When Democratic senators sought last week to put the U.S. Senate on record as agreeing that climate change is real, a lone Republican stood out as the biggest skeptic of all: Mississippi Sen. Roger Wicker.
Wicker was the dissenter in a 98-1 vote that global warming is not a “hoax.”
Even Sen. James Inhofe of Oklahoma, the chairman of the Senate Energy Committee who has called claims that humans are causing global warming “the biggest hoax” perpetrated on mankind, agreed that climate change is real. So did Mississippi’s senior Senate Republican, Thad Cochran.
In a second vote, Inhofe, Wicker and other Republicans narrowly blocked, by 50-49, a proposed “sense of the Senate resolution” declaring that human activity contributes “significantly” to climate change.
The votes came amid contentious debate over Republicans’ push to authorize construction of the Keystone XL Pipeline to carry crude oil from Canada through Nebraska to refineries in the Texas Gulf Coast. President Barack Obama has threatened in the past to veto the legislation on environmental grounds.
A big concern is that the oil is being pumped from Canadian tar sands, a locale that produces a type of oil that when burned produces large volumes of greenhouse gases.
Wicker charged that the amendment by Democratic Sen. Sheldon Whitehouse of Rhode Island affirming the existence of climate change was “a word game ... designed to stop the construction of the Keystone pipeline by suggesting it would cause global warming,”
The Mississippi senator was unabashed about taking what appeared to be the most extreme position in the Senate, at least that day, amid polls showing that a majority of Americans believe climate change is accelerating because of carbon emissions from power plants, vehicles and other human sources.
“My record is very clear on this issue, and I will not change my position based on a political show vote,” Wicker said in a statement to McClatchy. “Scientific research is advanced by asking questions and allowing for multiple viewpoints. With so much at stake – our economy, our livelihoods, and our environment – we should be tolerant of differences of opinion.”
Wicker is no country bumpkin. A lawyer and the son of a circuit judge, he speaks eloquently and makes his arguments in measured tones, not out of pique.
Still, Wicker’s vote on Wednesday seemed almost a show of defiance just a day after Obama stood in front of the Congress during his State of the Union Address Tuesday night emphasizing that government scientists had declared 2014 the warmest year on record and the 18th straight year in which average global temperatures had risen.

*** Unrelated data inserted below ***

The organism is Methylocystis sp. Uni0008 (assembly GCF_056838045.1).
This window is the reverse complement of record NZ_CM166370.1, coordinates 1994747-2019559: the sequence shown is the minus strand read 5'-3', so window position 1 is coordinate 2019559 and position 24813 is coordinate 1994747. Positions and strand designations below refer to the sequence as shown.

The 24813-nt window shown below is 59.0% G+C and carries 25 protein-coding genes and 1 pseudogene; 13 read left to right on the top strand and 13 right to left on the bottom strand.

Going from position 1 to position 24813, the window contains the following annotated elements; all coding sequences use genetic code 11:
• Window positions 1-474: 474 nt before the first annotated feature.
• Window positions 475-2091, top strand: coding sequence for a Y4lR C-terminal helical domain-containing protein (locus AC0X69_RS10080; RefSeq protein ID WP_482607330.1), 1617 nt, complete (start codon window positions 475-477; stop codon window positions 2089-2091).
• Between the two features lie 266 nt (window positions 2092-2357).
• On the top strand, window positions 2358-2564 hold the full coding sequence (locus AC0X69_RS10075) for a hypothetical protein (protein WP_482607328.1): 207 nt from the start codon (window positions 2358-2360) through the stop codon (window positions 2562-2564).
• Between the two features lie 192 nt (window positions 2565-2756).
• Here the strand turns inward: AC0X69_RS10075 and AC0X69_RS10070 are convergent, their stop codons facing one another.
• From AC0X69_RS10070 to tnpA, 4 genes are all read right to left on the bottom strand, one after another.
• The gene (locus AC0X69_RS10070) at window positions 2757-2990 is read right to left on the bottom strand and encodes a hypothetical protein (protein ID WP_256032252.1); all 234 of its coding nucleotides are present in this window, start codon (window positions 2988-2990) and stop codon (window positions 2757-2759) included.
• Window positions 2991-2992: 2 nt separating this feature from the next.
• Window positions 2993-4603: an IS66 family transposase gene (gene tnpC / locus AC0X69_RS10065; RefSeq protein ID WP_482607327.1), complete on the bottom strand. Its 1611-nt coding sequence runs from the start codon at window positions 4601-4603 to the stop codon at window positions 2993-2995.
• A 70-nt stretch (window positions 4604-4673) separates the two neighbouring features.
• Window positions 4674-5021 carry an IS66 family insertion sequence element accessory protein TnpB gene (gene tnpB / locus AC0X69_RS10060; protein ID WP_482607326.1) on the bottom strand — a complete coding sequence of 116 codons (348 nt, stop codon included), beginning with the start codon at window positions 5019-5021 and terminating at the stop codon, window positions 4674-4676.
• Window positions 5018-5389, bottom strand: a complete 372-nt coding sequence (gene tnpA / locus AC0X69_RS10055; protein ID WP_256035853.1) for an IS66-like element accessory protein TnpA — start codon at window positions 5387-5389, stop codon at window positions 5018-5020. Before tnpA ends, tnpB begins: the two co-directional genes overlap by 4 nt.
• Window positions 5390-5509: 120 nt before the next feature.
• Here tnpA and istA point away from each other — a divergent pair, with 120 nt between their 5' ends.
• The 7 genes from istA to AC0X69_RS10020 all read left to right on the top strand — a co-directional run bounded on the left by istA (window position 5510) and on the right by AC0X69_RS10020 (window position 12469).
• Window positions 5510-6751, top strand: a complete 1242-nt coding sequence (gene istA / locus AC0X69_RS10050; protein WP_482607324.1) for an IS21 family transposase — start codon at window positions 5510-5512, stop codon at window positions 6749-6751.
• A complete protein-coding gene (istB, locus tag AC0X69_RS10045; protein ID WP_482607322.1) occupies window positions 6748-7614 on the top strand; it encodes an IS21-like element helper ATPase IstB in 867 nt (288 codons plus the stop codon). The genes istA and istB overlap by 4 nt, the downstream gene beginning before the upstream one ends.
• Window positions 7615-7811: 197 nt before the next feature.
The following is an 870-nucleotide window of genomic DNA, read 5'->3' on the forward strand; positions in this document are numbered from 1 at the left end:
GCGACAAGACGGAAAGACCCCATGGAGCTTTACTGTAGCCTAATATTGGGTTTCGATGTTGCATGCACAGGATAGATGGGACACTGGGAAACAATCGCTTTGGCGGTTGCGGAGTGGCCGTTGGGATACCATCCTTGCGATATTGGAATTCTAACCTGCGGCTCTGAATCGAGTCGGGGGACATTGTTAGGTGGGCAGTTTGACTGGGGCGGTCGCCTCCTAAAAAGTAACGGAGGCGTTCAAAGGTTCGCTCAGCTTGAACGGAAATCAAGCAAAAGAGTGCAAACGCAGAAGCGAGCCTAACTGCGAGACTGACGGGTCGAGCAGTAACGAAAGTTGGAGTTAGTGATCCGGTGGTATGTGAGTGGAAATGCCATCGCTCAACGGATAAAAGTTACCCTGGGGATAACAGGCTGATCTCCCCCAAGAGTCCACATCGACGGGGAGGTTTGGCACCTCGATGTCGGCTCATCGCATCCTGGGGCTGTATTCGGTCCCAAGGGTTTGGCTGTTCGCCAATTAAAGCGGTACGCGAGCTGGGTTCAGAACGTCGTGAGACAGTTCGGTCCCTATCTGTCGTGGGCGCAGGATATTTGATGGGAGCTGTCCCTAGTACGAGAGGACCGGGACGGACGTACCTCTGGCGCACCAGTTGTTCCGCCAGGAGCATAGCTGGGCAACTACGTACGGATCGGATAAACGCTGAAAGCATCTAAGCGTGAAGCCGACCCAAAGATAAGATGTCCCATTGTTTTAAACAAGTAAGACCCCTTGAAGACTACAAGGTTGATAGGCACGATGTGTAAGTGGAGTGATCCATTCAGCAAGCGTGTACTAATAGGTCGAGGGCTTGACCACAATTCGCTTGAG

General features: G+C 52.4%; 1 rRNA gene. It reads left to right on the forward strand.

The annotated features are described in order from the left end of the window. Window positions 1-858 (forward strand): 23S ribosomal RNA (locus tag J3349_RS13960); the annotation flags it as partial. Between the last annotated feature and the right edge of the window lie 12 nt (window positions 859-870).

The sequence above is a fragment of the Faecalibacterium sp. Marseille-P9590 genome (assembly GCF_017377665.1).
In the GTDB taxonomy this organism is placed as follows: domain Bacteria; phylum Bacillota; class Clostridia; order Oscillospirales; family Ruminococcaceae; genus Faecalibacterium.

Wicker was unfazed by those figures from the National Aeronautics and Space Administration and the National Oceanic and Atmospheric Administration, citing a petition signed by 31,487 scientists who contend the evidence that humans are the culprit is not definitive.
“The facts are in dispute about whether significant warming has occurred at all over the past two decades,” he said. “There is a considerable body of scientific work to indicate that there has been no appreciable global temperature rise in the past 15 to 20 years. Anyone who refuses to acknowledge this continuing debate has simply not read all of the material available.”
Wicker has been forceful in trying to protect Mississippi’s electric utilities in the face of the administration’s proposed response to global warming – to dramatically cut emissions from coal- , oil- and gas-fired power plants.
Last summer at a hearing of the Senate Environment and Public Works Committee, he assailed the plan while questioning Administrator Gina McCarthy of the Environmental Protection Agency.
“There has been no rise in global average temperatures over the past 17 years,” he told her, while defending as “reliable and economical” the use of coal to fuel electric power plants.
Wicker held up a petition from the Global Warming Petition Project, the group that rounded up more than 31,000 signatures challenging the consensus on global warming, including more than 9,000 from PhD scientists. It read: “There is no convincing scientific evidence that human release of carbon dioxide, methane or other greenhouse gases is causing or will cause in the foreseeable future catastrophic heating of the earth’s atmosphere and disruption of the earth’s climate.”
Wicker said he resents “the drumbeat from the other side of the aisle, that the science is over, it’s been decided and everyone who disagrees is somehow some sort of a quack.”
He told McCarthy that the administration’s targets for slashing carbon dioxide emissions “would be disastrous for our economy” and would have “miniscule impact on the environment.”
“I believe the climate has changed numerous times over the course of history and that these changes have happened naturally,” he told McClatchy. “To the extent that there has been some warming over the past century, I do not think it was caused by human activity.”